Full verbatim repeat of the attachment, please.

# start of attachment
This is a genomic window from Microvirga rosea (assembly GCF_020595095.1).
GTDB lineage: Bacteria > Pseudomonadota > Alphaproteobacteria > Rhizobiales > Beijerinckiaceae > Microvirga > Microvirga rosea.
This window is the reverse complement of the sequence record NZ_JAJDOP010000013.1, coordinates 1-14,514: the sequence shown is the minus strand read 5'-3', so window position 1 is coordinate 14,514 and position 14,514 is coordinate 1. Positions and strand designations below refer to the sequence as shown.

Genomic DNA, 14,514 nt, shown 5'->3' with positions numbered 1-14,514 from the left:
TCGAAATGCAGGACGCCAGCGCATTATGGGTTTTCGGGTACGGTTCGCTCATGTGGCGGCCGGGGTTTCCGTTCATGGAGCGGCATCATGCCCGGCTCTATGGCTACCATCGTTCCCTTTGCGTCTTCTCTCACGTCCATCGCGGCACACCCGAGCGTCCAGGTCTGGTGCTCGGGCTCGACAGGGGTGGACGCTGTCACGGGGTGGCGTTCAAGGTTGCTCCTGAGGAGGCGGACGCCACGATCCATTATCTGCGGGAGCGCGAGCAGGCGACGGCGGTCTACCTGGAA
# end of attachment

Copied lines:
This is a genomic window from Microvirga rosea (assembly GCF_020595095.1).
GTDB lineage: Bacteria > Pseudomonadota > Alphaproteobacteria > Rhizobiales > Beijerinckiaceae > Microvirga > Microvirga rosea.
This window is the reverse complement of the sequence record NZ_JAJDOP010000013.1, coordinates 1-14,514: the sequence shown is the minus strand read 5'-3', so window position 1 is coordinate 14,514 and position 14,514 is coordinate 1. Positions and strand designations below refer to the sequence as shown.

Genomic DNA, 14,514 nt, shown 5'->3' with positions numbered 1-14,514 from the left:
TCGAAATGCAGGACGCCAGCGCATTATGGGTTTTCGGGTACGGTTCGCTCATGTGGCGGCCGGGGTTTCCGTTCATGGAGCGGCATCATGCCCGGCTCTATGGCTACCATCGTTCCCTTTGCGTCTTCTCTCACGTCCATCGCGGCACACCCGAGCGTCCAGGTCTGGTGCTCGGGCTCGACAGGGGTGGACGCTGTCACGGGGTGGCGTTCAAGGTTGCTCCTGAGGAGGCGGACGCCACGATCCATTATCTGCGGGAGCGCGAGCAGGCGACGGCGGTCTACCTGGAA